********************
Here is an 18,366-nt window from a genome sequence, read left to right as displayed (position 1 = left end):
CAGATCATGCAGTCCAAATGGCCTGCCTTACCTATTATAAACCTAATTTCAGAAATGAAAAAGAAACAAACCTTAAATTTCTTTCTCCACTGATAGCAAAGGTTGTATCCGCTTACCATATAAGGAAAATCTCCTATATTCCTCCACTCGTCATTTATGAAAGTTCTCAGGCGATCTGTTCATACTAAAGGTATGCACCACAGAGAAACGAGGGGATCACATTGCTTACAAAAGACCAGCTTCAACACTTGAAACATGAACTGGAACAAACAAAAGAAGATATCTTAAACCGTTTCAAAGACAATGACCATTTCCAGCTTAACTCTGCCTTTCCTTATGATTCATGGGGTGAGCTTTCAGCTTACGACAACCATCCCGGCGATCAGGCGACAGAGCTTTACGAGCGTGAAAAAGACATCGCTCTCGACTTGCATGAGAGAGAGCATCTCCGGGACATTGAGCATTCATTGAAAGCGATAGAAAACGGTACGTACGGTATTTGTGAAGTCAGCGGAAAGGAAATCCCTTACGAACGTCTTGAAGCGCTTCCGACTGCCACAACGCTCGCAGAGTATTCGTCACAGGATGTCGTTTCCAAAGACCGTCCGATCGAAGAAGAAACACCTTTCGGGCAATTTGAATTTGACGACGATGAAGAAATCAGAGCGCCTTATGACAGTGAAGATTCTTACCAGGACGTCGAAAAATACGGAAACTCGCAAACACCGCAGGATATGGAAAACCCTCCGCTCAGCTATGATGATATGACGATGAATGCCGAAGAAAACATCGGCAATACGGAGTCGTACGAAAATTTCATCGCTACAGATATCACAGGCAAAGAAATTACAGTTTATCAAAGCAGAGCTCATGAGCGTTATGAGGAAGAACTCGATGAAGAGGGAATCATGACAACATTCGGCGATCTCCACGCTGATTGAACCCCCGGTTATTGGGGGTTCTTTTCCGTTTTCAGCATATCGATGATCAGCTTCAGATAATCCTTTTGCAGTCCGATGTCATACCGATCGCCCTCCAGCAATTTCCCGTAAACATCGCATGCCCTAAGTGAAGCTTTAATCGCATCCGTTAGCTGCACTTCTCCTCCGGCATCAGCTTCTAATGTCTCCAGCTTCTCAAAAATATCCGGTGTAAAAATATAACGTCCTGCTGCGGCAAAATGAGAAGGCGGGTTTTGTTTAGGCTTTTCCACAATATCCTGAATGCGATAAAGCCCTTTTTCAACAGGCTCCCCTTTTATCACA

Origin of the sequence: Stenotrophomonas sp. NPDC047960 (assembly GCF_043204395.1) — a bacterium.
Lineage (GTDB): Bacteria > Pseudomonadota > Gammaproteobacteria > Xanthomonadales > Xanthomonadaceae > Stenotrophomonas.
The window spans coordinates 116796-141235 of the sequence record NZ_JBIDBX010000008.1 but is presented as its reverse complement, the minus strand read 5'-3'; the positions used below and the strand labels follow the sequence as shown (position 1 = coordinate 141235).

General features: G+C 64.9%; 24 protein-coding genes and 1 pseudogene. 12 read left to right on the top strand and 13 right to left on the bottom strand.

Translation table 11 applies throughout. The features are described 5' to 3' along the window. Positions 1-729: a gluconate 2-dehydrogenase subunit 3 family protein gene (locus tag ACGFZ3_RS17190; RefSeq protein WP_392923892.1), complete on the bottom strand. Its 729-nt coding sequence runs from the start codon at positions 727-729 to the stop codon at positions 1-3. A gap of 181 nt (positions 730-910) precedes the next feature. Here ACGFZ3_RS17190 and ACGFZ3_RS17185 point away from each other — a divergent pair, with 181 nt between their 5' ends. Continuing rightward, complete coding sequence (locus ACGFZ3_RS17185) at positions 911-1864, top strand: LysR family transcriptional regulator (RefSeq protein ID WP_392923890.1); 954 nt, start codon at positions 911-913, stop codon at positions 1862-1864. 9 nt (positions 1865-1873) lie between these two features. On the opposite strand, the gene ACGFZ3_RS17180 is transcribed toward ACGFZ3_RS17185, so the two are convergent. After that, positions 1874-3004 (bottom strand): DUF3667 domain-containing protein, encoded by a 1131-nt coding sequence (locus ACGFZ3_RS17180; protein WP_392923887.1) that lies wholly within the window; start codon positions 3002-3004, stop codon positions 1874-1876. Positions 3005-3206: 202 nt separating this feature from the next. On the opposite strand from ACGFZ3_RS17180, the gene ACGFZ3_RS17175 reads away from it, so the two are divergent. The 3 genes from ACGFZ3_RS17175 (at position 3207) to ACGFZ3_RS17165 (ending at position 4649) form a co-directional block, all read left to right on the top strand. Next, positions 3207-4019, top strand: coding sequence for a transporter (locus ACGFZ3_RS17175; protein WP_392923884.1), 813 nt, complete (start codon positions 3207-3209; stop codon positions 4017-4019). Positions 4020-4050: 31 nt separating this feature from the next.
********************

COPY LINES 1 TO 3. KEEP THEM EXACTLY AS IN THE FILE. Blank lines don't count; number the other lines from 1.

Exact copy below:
Here is an 18,366-nt window from a genome sequence, read left to right as displayed (position 1 = left end):
CAGATCATGCAGTCCAAATGGCCTGCCTTACCTATTATAAACCTAATTTCAGAAATGAAAAAGAAACAAACCTTAAATTTCTTTCTCCACTGATAGCAAAGGTTGTATCCGCTTACCATATAAGGAAAATCTCCTATATTCCTCCACTCGTCATTTATGAAAGTTCTCAGGCGATCTGTTCATACTAAAGGTATGCACCACAGAGAAACGAGGGGATCACATTGCTTACAAAAGACCAGCTTCAACACTTGAAACATGAACTGGAACAAACAAAAGAAGATATCTTAAACCGTTTCAAAGACAATGACCATTTCCAGCTTAACTCTGCCTTTCCTTATGATTCATGGGGTGAGCTTTCAGCTTACGACAACCATCCCGGCGATCAGGCGACAGAGCTTTACGAGCGTGAAAAAGACATCGCTCTCGACTTGCATGAGAGAGAGCATCTCCGGGACATTGAGCATTCATTGAAAGCGATAGAAAACGGTACGTACGGTATTTGTGAAGTCAGCGGAAAGGAAATCCCTTACGAACGTCTTGAAGCGCTTCCGACTGCCACAACGCTCGCAGAGTATTCGTCACAGGATGTCGTTTCCAAAGACCGTCCGATCGAAGAAGAAACACCTTTCGGGCAATTTGAATTTGACGACGATGAAGAAATCAGAGCGCCTTATGACAGTGAAGATTCTTACCAGGACGTCGAAAAATACGGAAACTCGCAAACACCGCAGGATATGGAAAACCCTCCGCTCAGCTATGATGATATGACGATGAATGCCGAAGAAAACATCGGCAATACGGAGTCGTACGAAAATTTCATCGCTACAGATATCACAGGCAAAGAAATTACAGTTTATCAAAGCAGAGCTCATGAGCGTTATGAGGAAGAACTCGATGAAGAGGGAATCATGACAACATTCGGCGATCTCCACGCTGATTGAACCCCCGGTTATTGGGGGTTCTTTTCCGTTTTCAGCATATCGATGATCAGCTTCAGATAATCCTTTTGCAGTCCGATGTCATACCGATCGCCCTCCAGCAATTTCCCGTAAACATCGCATGCCCTAAGTGAAGCTTTAATCGCATCCGTTAGCTGCACTTCTCCTCCGGCATCAGCTTCTAATGTCTCCAGCTTCTCAAAAATATCCGGTGTAAAAATATAACGTCCTGCTGCGGCAAAATGAGAAGGCGGGTTTTGTTTAGGCTTTTCCACAATATCCTGAATGCGATAAAGCCCTTTTTCAACAGGCTCCCCTTTTATCACA

Origin of the sequence: Stenotrophomonas sp. NPDC047960 (assembly GCF_043204395.1) — a bacterium.